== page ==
Hope in the AIDS epicentre
"Save Your Life
- Learn About AIDS" proclaims a slogan on the side of the white truck
as it bounces along the dirt lanes of the rambling shanty community
of Chibolya, in Lusaka, the Zambian capital. Loudspeakers mounted
on the truck bark in all directions, "Come hear the Anti-AIDS Club
of Chibolya - performance in five minutes. Learn about AIDS - protect
are making a difference," asserts Levy Kafuti, the 23-year-old
coordinator of the troupe. "More people come to our performances
every time. By the time kids reach puberty, they will know exactly
how to protect themselves. It gives us much hope."
The vehicle, covered
in a thick coat of grey dust, stops in an open area where five young
men and one woman, all dressed in green plaid pants and T-shirts,
stand waiting. A crowd, numbering about 350 and including many
young children, gathers in a large circle around the performers and
breaks into song. The mood is festive although the message is
drummers signal the start of the performance. "Now we have come to teach
you about HIV/AIDS. Woza! [Come!]" they sing. A teenage boy
and girl sprint out and dance amid the swelling circle of young onlookers.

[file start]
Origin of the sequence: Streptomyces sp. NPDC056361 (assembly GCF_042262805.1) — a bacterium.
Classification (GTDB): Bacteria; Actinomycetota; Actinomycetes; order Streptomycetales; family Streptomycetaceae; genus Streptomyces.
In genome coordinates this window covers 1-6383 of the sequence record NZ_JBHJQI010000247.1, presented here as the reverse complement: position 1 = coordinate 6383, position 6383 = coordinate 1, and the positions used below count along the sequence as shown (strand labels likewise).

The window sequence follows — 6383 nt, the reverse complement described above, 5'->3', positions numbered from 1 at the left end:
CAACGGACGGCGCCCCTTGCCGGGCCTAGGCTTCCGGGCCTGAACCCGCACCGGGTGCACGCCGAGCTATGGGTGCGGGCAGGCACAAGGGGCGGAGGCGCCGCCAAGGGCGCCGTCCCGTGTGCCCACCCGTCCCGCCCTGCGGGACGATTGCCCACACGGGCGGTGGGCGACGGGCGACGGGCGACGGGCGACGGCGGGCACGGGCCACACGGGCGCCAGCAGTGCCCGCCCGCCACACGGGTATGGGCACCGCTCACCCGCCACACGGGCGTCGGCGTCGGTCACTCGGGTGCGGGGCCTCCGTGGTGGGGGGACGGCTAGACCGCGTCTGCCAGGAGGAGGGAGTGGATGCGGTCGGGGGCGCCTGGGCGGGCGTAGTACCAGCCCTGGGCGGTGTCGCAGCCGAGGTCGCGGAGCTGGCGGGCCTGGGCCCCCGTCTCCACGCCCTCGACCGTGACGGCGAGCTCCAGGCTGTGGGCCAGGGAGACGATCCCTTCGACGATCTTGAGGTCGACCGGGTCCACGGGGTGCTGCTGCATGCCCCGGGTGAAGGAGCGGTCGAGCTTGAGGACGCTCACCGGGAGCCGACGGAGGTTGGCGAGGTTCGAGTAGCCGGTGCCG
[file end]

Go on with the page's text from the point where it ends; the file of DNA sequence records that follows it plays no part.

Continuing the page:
The rapt audience roars with laughter as the dancers give way to a young
man dressed in big red shoes, overalls and a funny hat. He is playing
the part of a father who is scolding his teenage daughter, "You mustn't
go out with so many men!"
the performance, audience members crowd around the truck asking for
information about AIDS and for condoms. "We are making a difference,"
asserts Levy Kafuti, the 23-year-old coordinator of the troupe. "More
people come to our performances every time. By the time kids reach
puberty, they will know exactly how to protect themselves. It gives
us much hope."
Anti-AIDS Club of Chibolya, formed in 1995, is one of 1,760 such clubs
in Zambia spreading AIDS-prevention messages through a variety
of activities. The Chibolya Club's boys' soccer team and girls' netball
team, for instance, deliver HIV/AIDS-awareness messages at their games.
Performances of the 10-member drama troupe are staged in conjunction
with visits of the Family Health Trust 'AIDSmobile', which distributes
free condoms, advice and literature.
(Adapted from the
State of the World’s Children 2000, UNICEF)
studies of positive efforts
Throughout the world there are examples of courage
and strength in fighting the AIDS epidemic. Below are a few of these.